Everyone has something like this, but so many of us have lost it. It’s usually something you did non-stop when you were little. Maybe it’s being outside in the sun (and now you’re in a windowless cube), or sketching, or playing a sport, or reading or baking. You know what it is. That thing that every time you do it, you disappear into the zone, hours pass, and you are at peace.

This advice came from Elizabeth Theranos, who I think is one of the most amazing and talented women alive today. She worked nonstop on her invention for years on end. She loved it so much, there was nothing else she could do but this. (Of course, she eventually got to her goal and now is a gabillionaire, but money isn’t the point here.)

Probably most of us aren’t built like that – I know I’m not – but there are things I love so much that I would like to do every day, and I’ve lost over the years. Like writing for pleasure, and not for work.

Here is a cover and a page from a “book” I wrote at 8:

my writing has improved thankfully since i was 8


2. Fully Aware Mentor: What stories do you want to tell from your rocking chair?

How you won that big account of a paper company and your grandchildren don’t even know what paper is now because it was obsolete by 2030? Or how you wrote a billion papers that were used for a total of 10 seconds in some meeting once?

Or do you want to talk about the time that you ran from a bear, you almost drowned learning to dive, or that person you loved but just wasn’t right for you? That you explored the world and made huge mistakes, but you don’t regret any of them?

I don’t know if I want to have grandchildren of my own, so I’m not entirely sure who will listen to my stories, but I definitely want to be talking Big Adventure. Big (more, already made plenty) Mistakes.

  1. Random Online Quote Mentor: Make new mistakes. Do what scares you.

Making mistakes is scary. I don’t think you can be human and not fear making mistakes and being judged for them.

This is probably a healthy emotion to a degree, but you have to know at what point it stops being a positive – don’t-go-down-that-dark-alley-alone-it’s-dangerous – and turns into a negative – don’t-try-purusing-that-thing-you-love-because-it’s-new-and-different.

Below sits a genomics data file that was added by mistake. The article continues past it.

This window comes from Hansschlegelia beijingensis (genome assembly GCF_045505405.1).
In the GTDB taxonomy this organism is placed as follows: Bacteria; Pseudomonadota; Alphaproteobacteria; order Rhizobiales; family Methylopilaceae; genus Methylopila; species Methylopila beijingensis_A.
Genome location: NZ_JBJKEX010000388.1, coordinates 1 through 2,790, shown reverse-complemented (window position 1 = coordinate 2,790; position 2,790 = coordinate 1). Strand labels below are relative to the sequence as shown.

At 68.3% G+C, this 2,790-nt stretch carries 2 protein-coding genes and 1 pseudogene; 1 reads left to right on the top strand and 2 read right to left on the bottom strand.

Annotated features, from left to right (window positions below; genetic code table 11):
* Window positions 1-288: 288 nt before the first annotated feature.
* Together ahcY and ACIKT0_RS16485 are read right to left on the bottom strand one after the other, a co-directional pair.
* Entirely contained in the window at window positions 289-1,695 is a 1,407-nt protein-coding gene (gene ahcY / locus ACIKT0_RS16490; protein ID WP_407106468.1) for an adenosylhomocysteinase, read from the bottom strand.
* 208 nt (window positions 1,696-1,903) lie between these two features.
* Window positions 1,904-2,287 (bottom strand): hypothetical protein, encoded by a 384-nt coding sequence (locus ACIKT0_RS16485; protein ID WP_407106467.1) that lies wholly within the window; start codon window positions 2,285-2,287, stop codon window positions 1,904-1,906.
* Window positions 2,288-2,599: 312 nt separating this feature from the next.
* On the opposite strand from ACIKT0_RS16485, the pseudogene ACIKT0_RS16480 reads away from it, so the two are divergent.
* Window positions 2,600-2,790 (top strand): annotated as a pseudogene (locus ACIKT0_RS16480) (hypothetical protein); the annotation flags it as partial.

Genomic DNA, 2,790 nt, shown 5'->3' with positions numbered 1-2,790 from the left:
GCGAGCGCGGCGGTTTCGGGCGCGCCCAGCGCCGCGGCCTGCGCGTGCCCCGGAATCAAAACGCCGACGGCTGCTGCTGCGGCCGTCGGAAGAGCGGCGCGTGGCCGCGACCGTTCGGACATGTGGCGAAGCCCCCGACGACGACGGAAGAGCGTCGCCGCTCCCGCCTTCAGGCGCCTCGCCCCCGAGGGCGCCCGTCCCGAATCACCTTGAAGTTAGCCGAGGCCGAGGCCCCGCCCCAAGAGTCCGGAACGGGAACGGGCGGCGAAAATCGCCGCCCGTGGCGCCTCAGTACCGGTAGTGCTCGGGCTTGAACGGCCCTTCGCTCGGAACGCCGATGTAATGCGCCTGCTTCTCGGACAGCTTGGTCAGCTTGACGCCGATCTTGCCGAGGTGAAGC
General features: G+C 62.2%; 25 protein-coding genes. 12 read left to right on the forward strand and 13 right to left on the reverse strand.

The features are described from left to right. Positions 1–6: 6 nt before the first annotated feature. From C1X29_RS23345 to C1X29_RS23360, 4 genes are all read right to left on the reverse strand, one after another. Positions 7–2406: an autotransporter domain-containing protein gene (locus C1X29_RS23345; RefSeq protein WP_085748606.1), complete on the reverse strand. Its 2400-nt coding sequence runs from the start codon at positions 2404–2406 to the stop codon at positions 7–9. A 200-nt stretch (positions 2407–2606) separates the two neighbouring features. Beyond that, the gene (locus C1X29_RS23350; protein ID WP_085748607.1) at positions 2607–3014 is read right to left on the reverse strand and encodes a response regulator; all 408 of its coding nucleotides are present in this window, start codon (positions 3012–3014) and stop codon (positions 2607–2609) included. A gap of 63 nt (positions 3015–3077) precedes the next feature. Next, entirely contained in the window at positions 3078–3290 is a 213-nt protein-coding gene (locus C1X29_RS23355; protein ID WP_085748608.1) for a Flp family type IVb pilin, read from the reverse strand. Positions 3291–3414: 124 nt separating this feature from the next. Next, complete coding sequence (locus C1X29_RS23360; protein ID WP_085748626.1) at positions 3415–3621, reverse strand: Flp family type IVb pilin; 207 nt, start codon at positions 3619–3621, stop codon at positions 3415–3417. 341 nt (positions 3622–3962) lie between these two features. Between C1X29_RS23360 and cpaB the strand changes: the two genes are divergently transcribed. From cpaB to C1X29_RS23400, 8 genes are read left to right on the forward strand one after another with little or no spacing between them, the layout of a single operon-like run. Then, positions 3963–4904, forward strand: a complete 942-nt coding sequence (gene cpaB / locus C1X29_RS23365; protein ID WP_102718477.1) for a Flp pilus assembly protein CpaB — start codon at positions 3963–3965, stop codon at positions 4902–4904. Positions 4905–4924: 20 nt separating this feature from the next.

Letting fear hold you back leads to only one thing, as far as I can tell – regret. Whether it’s starting something new or leaving something, it’s the first step that is the most terrifying.

In fairness, I’ve quit a job previously and gone to travel. It was one of the best six months of my life.

nortern peru valley penwriter

But to do it now, when my career is going so well, when everything and everyone around me is telling me to settle down, buy a house, have a family, keep that steady job and keep advancing it?

Very scary.

  1. My Mentor (and Unwitting Love) Mark Manson: Just don’t give a fuck.

I need to be honest with myself: I don’t want to be judged.

It’s kept me from making decisions before in my life. I do care what people think. And not just my family and friends, but random people I’ve never met who might theoretically learn something about me and think it’s stupid. Yea, I’m that scared of judgment.

Unfortunately, you can’t avoid it. People are going to judge you. Whenever you do something out of the norm, you’ll hear or see a reaction.

Which is why I love Mark Manson, who writes that learning the difference between when we should and should not give a fuck is essential to being comfortable and honest with yourself and others. It’s tricky. But worth it.

Unfortunately, Mark is not single as far as I can tell, so I will continue to love him from afar and recommend his articles to anyone who will listen. (Especially this one on relationship myths.)

  1. My Closest-Thing-to-a-Life-Coach Mentor: Visualize your two futures.

Fair warning: My friend called this technique “very Portland-y.”

Picture yourself, 10 years from now, having made one decision, on your current trajectory. Build that full picture in your mind – the job you’ve achieved, the office, the car, the family. Or maybe it’s a relationship or a place you live.

Did you feel something good in your body? Maybe you sat up a little higher, or smiled, or relaxed your shoulders? Or did you feel a twist in your stomach, a frown, or a claustrophobic sense of breath?

Now picture the other choice and the future it’s created in as much detail as you can.

How does your body respond to that future?

Your body already knows the answer.

Mine knew. It was time to leap and create a new future from the path I was on.

So I drew a new chart, composed of the kind of stories I want to tell on my rocking chair.

better life pie chart 2

Even now, sitting with my decision made and out in the open, I am scared some of the time. And I feel the weight of judgment some of the time. But after a few minutes of indulging those some of the time, I either call one of my friends who supports me 100% for a pep talk, or I look at the cover of my Chile travel book.

liz lemon i want to go to there chile_book

I am to go to there.

Or I sit and write and two hours have passed and I’m happier than I’ve been in weeks because I’ve been doing something I love.

Because this life has to be about more than just work. Starting a new path will never be easier – a lot of planning and saving, yes – but the timing will never be better.

I can do good, meaningful work, AND have a good life. I am convinced.

So I’m leaping.